Harry Thorpe


Rank: Corporal

Service Number: 5459

Units Served: 7th Battalion

Personal Details: Harry Thorpe was born in October 1887 at Orbost, Victoria. He was the son of William and Lilian Thorpe. He was married to Julia.

Enlistment Details: He enlisted at Sale on the 12th of February 1916. At the time he was 5’9” tall, with a dark complexion, brown eyes and black hair. He identified as a member of the Anglican Church. 

Details about his role in War: Harry embarked from Melbourne aboard the “Euripides” on the 4th April 1916 arriving in Egypt on the 12th May. He then left Egypt aboard the “Tunisian” on the 28th May and disembarked at Marseilles on the 4th June. He then travelled to Etaples where he underwent further training before being sent to join the 7th battalion in the field. He was taken on strength by 7th Battalion on the 28th July. In early August the battalion was behind the lines, training and rebuilding after heavy fighting during the “Battle of Pozieres”. During this time the 2nd Brigade including Harry’s battalion was inspected by King George V of England. Later in te moth the battalion returned to Pozieres where it occupied trench lines near the Windmill. On the 19th Harry was hit by shrapnel in the leg and sent to hospital. After being treated for his wound, he was then treated for an ingrown toenail. 
He returned to the battalion near Dernancourt on the 12th November but returned to hospital with a painful shoulder on the 5th December, joining the battalion again on the 29th December. On the 10th January, 1917 he was promoted to Lance-Corporal. 
On the 29th April, he was once again wounded by shrapnel, this time in the shoulder. He re-joined the battalion on the 20th May, but returned to hospital on the 13th June with injured ribs. As the battalion was involved in a divisional sports carnival, it is likely that this injury was sustained on the field of play rather than the battlefield. 
It was the 31st August before he returned again to his battalion. He was granted leave from the 13th until the 25th September.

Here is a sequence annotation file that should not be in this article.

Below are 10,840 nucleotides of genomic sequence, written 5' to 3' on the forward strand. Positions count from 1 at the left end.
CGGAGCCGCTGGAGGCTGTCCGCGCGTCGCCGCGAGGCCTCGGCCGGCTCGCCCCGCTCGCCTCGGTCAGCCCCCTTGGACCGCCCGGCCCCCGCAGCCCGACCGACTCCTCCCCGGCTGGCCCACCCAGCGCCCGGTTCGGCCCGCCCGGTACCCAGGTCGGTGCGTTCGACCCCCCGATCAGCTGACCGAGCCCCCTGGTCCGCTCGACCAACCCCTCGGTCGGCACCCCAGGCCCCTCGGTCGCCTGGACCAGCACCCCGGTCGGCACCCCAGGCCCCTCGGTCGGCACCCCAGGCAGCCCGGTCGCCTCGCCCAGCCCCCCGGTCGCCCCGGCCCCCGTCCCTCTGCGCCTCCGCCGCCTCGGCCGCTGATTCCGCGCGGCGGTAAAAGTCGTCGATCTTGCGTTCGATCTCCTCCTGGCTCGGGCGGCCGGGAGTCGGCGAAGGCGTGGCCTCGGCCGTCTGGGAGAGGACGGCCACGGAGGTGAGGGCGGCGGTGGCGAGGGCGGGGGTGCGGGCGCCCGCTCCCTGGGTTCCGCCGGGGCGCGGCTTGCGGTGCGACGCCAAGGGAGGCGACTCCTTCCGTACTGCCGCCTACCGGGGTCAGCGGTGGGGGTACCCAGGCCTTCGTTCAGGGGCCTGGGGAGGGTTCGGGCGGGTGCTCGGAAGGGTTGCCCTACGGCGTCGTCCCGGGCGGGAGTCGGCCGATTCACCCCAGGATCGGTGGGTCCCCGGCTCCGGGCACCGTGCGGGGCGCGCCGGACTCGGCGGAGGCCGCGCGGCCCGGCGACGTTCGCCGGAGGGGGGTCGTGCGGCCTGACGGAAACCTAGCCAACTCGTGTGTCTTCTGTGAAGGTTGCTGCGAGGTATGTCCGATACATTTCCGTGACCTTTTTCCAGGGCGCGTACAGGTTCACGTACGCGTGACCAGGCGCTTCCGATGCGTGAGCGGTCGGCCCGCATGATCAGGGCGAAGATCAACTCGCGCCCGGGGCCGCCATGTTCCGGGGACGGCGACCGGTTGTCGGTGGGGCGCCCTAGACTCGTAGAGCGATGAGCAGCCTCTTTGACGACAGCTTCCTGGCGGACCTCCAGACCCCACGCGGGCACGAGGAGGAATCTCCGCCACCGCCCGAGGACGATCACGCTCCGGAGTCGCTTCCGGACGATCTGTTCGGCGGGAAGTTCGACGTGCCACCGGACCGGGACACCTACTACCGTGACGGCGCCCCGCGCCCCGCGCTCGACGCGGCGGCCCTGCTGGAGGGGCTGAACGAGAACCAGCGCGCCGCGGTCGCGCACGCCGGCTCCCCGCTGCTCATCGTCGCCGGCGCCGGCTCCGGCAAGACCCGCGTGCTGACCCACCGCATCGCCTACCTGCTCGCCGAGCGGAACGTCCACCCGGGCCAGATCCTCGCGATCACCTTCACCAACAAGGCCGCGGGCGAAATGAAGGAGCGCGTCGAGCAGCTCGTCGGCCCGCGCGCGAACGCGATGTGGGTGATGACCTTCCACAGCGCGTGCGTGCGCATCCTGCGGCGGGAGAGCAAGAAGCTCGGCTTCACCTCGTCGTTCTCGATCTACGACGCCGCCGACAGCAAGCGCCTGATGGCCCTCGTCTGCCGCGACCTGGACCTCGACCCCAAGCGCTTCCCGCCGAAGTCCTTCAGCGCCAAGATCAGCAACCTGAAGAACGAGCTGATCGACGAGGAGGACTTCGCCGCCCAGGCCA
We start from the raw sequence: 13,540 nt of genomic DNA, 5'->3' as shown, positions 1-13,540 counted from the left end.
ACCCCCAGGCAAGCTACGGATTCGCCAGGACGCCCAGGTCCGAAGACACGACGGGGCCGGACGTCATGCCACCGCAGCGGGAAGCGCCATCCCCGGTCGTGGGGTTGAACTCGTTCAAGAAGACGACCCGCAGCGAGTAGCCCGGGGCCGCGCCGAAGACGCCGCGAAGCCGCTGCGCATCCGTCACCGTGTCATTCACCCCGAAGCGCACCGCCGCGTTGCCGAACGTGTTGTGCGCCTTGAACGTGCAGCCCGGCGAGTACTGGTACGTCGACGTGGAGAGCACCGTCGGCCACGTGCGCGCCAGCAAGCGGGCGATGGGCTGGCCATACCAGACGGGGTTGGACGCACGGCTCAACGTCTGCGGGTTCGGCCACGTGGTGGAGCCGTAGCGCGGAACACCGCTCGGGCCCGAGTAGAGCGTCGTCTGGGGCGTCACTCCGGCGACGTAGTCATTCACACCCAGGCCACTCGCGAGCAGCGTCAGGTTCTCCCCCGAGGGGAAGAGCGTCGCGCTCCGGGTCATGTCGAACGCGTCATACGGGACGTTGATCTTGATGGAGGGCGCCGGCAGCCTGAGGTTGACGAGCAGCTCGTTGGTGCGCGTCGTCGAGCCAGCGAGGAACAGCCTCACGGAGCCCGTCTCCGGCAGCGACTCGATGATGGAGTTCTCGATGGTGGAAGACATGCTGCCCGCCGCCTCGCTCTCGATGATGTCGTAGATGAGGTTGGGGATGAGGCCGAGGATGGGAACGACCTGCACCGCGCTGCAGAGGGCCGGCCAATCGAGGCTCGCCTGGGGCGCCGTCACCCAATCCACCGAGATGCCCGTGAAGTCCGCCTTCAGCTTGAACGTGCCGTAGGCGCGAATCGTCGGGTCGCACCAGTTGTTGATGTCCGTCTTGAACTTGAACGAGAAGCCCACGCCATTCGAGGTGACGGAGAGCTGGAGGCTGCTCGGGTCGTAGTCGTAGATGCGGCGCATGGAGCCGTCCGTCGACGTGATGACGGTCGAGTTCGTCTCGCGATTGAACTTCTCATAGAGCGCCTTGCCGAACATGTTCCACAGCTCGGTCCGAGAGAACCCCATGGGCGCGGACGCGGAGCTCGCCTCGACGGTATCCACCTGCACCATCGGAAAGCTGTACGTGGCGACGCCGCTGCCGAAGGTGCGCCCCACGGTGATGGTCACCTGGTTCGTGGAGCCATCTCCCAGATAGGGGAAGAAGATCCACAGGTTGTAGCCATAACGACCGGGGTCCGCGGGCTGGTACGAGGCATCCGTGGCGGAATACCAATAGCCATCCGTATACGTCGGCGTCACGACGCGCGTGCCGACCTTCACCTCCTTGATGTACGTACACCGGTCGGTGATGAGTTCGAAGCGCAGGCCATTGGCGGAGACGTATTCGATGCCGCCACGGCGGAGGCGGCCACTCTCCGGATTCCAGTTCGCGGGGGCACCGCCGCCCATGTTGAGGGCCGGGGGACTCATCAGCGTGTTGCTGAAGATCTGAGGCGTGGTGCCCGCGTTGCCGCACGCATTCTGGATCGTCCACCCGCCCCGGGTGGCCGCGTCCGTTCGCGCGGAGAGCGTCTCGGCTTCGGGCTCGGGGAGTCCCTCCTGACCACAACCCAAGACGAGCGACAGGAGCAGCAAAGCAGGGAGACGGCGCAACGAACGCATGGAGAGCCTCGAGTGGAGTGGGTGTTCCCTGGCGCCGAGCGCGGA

Harry was promoted to Corporal on the 5th of October 1917 and was awarded the Military Medal for courage during the battle of Broodseinde Ridge.
“Near YPRES on 4/5th October, 1917, L/Cpl. THORPE displayed great courage and initiative in mopping up enemy dugouts and pill boxes. In the capture of Battalion objective, he was conspicuous for his courage and leadership, handling his men with skill and materially assisting his Company Commander. By his splendid example and disregard of all danger he inspired those under him.” ' Source: ‘Commonwealth Gazette’ No. 31.
Harry remained with the battalion during the winter of 1917 / 18, mostly spent in the mud of Flanders. During March and April of 1918, the battalion was actively involved in holding back the German Spring Offensive in the area in front of Amiens. On the 2nd July, Harry was sent to XV Corps School, possibly for officer training. He returned to his battalion on the 16th July.
On the 8th August, under the command of General John Monash, the British Army, spearheaded by the Australian Army Corps, launched an attack south of the Somme to push the German Army back across the country it had gained in the spring. The 7th Battalion entered the battle on the 9th August near the village of Harbonnieres. During the fighting that day Harry was wounded, dying of his wounds later that day. He was one of 152 members of the 7th Battalion to pay the ultimate sacrifice on that day.

Age at Death: 31

Memorial Details: Heath Cemetery IV.J.15

Commemorated by


Storm Grierson

2nd December 2008